Minister must release urgent funding to Limpopo schools
Donald Smiles, DA Deputy Spokesperson on Basic Education
18 January 2012
Schools in Limpopo face a funding crisis that could result in them not being able to cover their basic operational costs, including electricity bills.
This is according to official briefings I have received from senior district and provincial managers as part of the oversight visit I am currently conducting in the province with Parliament’s basic education portfolio committee. Schools I have visited across a number of the province’s districts have confirmed the crisis.
The information I have received is:
• Instead of a planned transfer of R600 million to Section 21 schools for operations, just R293 million was transferred in May last year;
• A second tranche of funding is now required to fund basic operations;
• This is leading to an operational crisis in schools because they are unable to do basic things like pay electricity bills, purchase stationery to photocopy worksheets or conduct urgent maintenance.
The Democratic Alliance (DA) will today be writing to the Minister of Basic Education, Angie Motshekga, calling on her to release emergency funds to these schools so that they can pay their electricity bills and keep their operations running.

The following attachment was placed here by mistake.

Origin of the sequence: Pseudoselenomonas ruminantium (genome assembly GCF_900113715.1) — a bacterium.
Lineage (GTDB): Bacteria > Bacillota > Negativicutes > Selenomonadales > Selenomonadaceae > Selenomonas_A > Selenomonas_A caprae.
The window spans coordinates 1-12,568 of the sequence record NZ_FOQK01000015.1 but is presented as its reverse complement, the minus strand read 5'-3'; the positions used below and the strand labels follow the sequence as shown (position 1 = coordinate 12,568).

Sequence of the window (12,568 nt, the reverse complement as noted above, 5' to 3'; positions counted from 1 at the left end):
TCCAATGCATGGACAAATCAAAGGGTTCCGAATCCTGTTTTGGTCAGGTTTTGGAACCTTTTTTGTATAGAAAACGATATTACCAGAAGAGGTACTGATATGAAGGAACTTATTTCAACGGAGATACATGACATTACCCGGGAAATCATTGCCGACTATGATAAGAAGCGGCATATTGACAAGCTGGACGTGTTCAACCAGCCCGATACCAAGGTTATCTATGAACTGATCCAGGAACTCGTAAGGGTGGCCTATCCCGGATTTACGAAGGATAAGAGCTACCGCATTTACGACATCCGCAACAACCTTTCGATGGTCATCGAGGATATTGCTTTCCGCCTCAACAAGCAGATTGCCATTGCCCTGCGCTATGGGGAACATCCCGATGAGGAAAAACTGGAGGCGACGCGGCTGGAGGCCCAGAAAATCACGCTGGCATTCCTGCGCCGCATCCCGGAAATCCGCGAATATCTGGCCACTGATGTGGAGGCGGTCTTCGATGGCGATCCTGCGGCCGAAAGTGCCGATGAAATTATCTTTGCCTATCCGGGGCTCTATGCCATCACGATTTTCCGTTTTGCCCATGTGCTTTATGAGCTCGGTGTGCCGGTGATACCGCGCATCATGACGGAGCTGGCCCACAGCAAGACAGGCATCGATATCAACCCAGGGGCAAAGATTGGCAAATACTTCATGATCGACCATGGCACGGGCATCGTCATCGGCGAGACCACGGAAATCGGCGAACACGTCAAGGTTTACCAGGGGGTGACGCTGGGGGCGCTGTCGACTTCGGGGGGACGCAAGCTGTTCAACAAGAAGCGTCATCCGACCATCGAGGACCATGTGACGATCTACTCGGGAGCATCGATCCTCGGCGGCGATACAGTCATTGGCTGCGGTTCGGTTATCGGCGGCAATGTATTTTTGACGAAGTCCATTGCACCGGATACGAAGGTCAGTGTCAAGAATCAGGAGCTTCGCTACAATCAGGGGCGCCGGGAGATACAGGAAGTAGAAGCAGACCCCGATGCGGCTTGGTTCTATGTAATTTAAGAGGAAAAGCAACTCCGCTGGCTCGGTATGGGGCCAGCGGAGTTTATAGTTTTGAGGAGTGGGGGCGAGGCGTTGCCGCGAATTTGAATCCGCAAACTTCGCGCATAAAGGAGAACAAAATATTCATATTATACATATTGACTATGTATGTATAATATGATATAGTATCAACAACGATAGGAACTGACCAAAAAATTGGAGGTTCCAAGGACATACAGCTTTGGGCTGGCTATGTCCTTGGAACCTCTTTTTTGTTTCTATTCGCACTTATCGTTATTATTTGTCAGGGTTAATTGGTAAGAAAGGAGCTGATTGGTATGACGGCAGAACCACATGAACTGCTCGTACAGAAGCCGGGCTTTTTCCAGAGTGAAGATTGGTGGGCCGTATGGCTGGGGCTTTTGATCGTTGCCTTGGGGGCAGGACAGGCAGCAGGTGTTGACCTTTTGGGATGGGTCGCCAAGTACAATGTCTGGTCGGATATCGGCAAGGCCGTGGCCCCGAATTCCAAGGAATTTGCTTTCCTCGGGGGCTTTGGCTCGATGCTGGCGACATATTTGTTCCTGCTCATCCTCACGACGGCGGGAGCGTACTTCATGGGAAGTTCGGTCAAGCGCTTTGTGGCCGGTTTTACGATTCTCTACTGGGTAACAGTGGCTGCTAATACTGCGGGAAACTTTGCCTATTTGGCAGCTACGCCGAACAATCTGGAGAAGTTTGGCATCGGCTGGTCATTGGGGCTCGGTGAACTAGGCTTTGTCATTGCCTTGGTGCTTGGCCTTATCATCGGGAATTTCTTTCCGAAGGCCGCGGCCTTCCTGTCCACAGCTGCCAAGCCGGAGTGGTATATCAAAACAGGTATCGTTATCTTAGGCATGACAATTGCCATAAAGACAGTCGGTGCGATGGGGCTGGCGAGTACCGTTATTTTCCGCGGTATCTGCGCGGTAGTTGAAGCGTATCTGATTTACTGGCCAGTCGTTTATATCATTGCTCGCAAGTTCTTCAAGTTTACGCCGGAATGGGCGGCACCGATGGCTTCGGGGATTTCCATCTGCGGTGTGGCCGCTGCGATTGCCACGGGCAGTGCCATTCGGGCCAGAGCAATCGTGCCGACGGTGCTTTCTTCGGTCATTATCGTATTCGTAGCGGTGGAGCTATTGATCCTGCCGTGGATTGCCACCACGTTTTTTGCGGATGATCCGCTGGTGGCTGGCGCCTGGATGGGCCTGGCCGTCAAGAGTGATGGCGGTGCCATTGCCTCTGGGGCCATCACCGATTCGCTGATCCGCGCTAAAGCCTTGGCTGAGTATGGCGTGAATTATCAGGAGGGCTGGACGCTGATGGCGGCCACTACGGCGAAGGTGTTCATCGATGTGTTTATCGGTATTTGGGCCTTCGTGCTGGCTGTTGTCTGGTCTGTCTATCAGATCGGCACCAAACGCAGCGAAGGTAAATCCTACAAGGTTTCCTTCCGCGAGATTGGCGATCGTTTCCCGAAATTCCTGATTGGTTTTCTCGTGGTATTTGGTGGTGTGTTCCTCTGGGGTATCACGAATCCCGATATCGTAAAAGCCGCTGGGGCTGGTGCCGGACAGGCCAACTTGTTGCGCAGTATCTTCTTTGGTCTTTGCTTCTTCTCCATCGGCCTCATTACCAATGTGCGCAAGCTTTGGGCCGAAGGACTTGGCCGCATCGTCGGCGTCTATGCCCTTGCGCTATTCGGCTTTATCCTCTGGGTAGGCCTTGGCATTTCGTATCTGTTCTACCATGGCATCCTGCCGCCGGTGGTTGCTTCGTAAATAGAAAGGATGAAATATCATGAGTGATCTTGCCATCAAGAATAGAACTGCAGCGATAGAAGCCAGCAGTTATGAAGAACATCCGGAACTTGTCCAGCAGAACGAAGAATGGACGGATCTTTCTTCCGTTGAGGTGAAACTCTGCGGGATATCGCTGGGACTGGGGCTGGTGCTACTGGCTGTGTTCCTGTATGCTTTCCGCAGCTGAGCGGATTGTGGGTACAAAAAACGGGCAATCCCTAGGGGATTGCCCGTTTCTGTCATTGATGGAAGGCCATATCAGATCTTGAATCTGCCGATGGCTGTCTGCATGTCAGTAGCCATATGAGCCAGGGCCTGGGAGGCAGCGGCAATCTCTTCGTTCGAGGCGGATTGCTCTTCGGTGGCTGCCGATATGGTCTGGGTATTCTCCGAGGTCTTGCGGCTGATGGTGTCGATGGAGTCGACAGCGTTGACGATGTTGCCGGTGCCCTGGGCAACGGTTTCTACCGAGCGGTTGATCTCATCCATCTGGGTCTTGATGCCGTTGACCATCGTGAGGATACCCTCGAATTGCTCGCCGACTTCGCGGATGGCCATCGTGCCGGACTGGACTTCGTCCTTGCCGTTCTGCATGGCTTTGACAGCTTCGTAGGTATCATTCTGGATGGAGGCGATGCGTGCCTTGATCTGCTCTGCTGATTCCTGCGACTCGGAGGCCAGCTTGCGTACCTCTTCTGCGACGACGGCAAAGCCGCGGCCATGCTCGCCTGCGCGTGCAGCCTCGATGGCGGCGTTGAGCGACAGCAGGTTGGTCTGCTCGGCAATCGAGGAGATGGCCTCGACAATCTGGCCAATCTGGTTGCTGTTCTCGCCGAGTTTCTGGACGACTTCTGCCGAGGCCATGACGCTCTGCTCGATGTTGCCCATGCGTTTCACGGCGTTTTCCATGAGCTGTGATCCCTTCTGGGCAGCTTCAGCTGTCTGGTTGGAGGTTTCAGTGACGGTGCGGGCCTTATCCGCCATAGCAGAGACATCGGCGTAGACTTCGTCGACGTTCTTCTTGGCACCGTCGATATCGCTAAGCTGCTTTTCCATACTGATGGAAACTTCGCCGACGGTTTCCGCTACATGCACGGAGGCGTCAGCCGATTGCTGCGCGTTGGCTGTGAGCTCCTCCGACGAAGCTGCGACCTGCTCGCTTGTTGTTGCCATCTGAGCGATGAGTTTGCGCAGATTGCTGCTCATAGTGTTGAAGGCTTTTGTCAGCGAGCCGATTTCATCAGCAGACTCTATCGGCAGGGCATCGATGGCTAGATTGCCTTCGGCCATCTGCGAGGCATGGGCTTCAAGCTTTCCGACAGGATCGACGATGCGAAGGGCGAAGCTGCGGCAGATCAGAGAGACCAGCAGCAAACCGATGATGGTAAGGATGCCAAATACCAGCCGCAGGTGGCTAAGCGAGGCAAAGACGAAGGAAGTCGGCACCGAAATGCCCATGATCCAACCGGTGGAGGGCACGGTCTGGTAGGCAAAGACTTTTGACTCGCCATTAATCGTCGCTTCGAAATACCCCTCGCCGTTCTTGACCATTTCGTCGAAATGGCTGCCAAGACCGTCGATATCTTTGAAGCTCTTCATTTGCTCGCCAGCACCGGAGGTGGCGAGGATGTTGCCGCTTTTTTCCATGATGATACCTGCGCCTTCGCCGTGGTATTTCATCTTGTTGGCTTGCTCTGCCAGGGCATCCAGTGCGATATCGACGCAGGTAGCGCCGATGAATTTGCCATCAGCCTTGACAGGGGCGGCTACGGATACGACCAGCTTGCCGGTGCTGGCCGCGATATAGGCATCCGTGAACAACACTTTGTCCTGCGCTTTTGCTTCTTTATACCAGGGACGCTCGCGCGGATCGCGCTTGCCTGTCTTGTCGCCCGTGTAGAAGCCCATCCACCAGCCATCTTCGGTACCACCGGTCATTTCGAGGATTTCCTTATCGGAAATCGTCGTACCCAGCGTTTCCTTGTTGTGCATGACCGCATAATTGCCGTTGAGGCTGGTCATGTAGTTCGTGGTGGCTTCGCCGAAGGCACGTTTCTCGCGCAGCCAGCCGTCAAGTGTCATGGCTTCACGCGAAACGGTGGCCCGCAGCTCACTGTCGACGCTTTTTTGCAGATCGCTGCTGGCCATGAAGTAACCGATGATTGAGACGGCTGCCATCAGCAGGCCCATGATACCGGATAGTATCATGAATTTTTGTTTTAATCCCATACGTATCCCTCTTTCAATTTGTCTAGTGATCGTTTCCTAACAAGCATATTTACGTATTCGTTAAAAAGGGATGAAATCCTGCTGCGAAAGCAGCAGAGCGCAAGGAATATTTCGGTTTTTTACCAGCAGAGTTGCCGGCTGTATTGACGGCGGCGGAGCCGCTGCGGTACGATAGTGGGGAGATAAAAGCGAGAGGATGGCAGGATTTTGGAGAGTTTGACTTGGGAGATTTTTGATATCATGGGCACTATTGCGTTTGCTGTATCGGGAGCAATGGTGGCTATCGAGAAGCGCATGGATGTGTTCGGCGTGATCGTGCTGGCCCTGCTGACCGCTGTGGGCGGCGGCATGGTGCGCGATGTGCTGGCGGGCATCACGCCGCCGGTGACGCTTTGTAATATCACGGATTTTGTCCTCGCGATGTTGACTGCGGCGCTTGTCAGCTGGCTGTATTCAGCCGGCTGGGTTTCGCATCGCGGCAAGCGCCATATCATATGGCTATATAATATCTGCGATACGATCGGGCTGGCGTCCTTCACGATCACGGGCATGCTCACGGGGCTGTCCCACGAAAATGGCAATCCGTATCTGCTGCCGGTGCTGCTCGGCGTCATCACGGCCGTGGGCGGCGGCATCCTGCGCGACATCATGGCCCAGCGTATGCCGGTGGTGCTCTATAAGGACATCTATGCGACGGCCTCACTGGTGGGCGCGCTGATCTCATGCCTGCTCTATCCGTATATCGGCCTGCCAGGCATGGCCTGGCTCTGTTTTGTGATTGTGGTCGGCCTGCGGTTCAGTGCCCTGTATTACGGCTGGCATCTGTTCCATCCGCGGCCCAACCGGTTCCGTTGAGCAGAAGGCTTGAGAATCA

The Minister was wrong when she went on national television to say that “there is no crisis in the Educational Department of Limpopo”. In reality, it is facing a crisis of extreme proportions.
When schools do not have money to pay for electricity, it is not just a financial problem but an educational one. And when this threatens to place learners in the dark, then that problem is actually a crisis.
Administrators, teachers and principals have all painted a grim image of their schools’ ability to function.
The financial and administrative chaos that spurred the national Department of Basic Education to take control of the provincial education department has yet to be turned around. The province still has not ordered any textbooks for its Grades 1-3 and Grade 10 learners, who are supposed to be starting a new curriculum this year. They face the prospect of falling far behind their peers in the other provinces.
The DA calls on the Minister to make sure that all Limpopo schools have enough money to pay their electricity bills so that no child is left behind in the darkness.